Replacing the landing to loft skylight, what material is best?

6 Oct 2010
Reaction score
United Kingdom

We are finally after 8 years, wanting to replace the (piece of crap), draughty perspex sheet that is our landing skylight (sitting in line of sight under the roof velux window in our loft).

I have always wondered just how much heat gets lost through it into the roof space, not to mention noise that can get in the house, e.g. from helicopters (we live in the centre of a City).

We were just going to order a direct replacement of perspex, though I'm not sure what thickness to go for. I was thinking about 4mm?

Our aperture measures 517mm x 855mm

I found a local company that can do an unpolished edge perspex sheet, cut to size for £13.68 inc VAT and I can collect.

But then I saw they do double glazed units and it says that would only be £15.91! The problem is, I know nothing of installing double glazed and wonder if my measurement would still be for the glass only, or incl the aluminium silver frame around it, and then if it did include it, would it be visible looking up from the landing?

I guess I'll need to ring the company tomorrow but does anyone think going double glazed is going to make a significant difference to preventing heat loss and sound insulation?
Sponsored Links
I would presume they mean the glazed panel with the narrow black seal/trim around the outside. If you look at the rebate in your existing frame that holds the perspex, then you should be able to see if it is wide enough to hide such a trim. (You won't have a problem with the extra weight of glass, right?).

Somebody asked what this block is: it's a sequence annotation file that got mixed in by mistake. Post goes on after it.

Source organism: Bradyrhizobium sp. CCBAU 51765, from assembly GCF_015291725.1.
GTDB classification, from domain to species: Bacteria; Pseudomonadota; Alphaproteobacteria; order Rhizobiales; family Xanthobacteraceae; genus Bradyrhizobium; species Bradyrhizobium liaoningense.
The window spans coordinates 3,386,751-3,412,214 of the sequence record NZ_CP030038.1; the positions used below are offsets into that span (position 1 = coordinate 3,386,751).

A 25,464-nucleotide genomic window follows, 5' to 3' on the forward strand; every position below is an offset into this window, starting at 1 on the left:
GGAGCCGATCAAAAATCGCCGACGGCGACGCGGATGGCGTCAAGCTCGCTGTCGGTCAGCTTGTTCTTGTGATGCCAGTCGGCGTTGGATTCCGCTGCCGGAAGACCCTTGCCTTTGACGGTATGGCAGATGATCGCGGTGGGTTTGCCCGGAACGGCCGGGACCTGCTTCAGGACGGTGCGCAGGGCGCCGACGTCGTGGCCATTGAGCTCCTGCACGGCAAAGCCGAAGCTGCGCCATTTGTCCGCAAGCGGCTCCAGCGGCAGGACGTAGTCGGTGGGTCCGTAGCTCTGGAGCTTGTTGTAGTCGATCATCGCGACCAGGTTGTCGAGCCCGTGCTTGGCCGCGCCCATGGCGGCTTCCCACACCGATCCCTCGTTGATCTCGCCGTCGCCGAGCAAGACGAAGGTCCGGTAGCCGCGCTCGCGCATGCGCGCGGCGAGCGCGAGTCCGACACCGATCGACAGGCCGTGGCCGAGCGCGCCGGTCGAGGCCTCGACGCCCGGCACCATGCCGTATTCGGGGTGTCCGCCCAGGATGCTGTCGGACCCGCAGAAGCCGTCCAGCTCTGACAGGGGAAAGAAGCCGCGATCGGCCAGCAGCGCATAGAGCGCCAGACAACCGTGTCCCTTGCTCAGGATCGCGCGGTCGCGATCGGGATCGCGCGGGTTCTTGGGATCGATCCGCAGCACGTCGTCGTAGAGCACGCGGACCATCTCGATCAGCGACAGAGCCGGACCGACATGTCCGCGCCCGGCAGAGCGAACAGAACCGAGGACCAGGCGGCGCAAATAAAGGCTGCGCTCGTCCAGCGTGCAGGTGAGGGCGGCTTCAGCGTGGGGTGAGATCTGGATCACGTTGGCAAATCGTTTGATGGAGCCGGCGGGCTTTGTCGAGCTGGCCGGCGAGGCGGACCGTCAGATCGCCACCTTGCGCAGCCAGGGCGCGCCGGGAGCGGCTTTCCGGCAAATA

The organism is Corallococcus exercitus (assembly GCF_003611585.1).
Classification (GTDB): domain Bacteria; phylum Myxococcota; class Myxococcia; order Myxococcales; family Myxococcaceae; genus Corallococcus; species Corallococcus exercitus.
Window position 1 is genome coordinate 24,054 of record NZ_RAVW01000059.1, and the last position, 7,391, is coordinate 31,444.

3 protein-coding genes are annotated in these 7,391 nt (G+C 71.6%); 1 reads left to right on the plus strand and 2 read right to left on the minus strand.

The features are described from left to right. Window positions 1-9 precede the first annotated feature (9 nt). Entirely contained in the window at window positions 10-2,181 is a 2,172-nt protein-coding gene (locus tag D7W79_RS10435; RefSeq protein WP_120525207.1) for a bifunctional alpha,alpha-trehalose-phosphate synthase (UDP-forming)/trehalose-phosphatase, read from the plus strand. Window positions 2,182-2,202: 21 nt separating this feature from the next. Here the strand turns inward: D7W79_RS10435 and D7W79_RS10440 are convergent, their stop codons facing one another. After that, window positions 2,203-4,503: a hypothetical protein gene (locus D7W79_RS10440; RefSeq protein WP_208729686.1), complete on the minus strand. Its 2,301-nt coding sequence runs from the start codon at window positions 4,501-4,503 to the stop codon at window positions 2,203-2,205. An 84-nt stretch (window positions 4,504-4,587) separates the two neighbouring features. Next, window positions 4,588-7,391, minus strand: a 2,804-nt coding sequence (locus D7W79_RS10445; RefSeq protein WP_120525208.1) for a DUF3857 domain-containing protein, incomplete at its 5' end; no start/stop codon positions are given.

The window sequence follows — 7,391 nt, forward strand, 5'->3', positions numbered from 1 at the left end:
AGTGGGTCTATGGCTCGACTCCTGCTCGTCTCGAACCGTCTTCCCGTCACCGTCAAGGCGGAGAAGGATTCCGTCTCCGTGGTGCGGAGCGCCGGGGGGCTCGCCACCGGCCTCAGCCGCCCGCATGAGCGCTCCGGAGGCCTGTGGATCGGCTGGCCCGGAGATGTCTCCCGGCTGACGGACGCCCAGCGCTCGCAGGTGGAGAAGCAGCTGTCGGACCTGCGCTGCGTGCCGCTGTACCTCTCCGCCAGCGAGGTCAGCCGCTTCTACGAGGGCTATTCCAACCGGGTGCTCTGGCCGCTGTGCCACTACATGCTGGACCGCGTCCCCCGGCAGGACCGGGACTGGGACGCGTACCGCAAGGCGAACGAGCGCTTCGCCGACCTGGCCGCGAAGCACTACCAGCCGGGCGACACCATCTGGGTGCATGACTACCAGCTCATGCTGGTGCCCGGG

Double glazing probably would improve heat loss. Although I live in a house with a leaky Victorian glass skylight and I've not really been aware of serious heat loss through it. But maybe that's just because the whole of the loft is just as leaky!
Last edited:
From the visible line of spacer bar ( the bit the that holds the two panes of glass apart ) to the edge of the glass on a sealed unit will normally be 10-12mm on each side. I would also recommend you have it toughened , as it is above your head , and then if you added 'low e ' glass you will save a bit more heat BUT it will all depend on how well the framing is put in...

Hope this helps

DIYnot Local

Staff member

If you need to find a tradesperson to get your job done, please try our local search below, or if you are doing it yourself you can find suppliers local to you.

Select the supplier or trade you require, enter your location to begin your search.

Are you a trade or supplier? You can create your listing free at DIYnot Local

Sponsored Links